Why Depressed People Improve On Placebo Drugs

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About five years ago on the TV show "60 Minutes," psychologist Irving Kirsch said that the effect of both antidepressants and placebos is about the same for most people.

It is true that many depressed individuals in research studies respond well to placebo (a fake drug), but this does not mean their symptoms were bogus or that antidepressants are useless.

5 Reasons Why People Improve on Placebos

There are several reasons why people’s symptoms may improve while on a placebo. These reasons are being studied by researchers for verification and to learn more about the science behind the placebo effect.

  1. When someone is depressed, their symptoms tend to fluctuate. Some research participants may be getting better on their own.
  2. In research, there may be errors such as errors in the measurement of depressive symptoms. These mistakes may contribute to the appearance of a placebo response where none exists.
  3. The placebo effect, though little understood, is powerful. Our brain seems to have pathways for healing that are activated by expectation. Getting a treatment or medication can set up this expectation. This is similar to the way cognitive behavioral therapy helps people by activating more realistic, positive thought processes.
  4. Research has already determined that the placebo effect creates changes in the brain’s activity. For instance, individuals on placebo pain medication actually produced more natural pain reducing chemicals in their brain. After some Parkinson’s patients received a placebo treatment, their brains manufactured more dopamine, reducing their tremors.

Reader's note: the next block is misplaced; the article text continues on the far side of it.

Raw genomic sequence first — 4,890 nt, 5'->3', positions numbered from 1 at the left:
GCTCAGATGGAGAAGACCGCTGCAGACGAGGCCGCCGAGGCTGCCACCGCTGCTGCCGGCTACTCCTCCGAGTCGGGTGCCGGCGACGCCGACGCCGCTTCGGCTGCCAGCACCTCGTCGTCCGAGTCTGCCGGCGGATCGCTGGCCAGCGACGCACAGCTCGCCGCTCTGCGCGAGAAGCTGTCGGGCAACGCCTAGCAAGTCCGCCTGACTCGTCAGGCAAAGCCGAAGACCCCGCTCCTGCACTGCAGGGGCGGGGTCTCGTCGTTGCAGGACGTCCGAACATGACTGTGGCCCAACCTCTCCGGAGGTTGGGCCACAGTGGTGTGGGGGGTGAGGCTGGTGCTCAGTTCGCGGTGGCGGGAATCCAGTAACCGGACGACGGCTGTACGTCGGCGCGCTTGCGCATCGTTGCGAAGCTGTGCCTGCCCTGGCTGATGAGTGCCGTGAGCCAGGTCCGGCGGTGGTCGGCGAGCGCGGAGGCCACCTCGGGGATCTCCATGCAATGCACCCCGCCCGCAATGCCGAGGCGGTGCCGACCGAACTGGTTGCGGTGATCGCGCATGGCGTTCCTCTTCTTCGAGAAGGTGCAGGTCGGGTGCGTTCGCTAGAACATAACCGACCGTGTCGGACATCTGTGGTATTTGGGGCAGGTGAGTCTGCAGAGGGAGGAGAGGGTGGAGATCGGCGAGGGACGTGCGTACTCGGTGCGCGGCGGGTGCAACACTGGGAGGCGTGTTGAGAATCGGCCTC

5. The doctor-patient interactions that occur during drug trials are believed to influence the placebo effect. When depressed people enter a clinical trial, they are going somewhere each week usually after being isolated and lethargic. They interact with doctors and lab clinicians who show interest in their well being. Often, an empathic person meets with participants one-on-one to find out how they are doing, more interaction that most people get when receiving medications from their doctor.

So in a research trial, an antidepressant doing as well as a placebo does not mean the antidepressant is doing as well as nothing. The expectation effect, brain changes, and face-to-face interventions that come with placebo use are each something. Understanding these somethings may improve all our lives.

Sources: Child Mind Institute; Columbia Psychiatry
Photo credit: Simone / flickr creative commons

 
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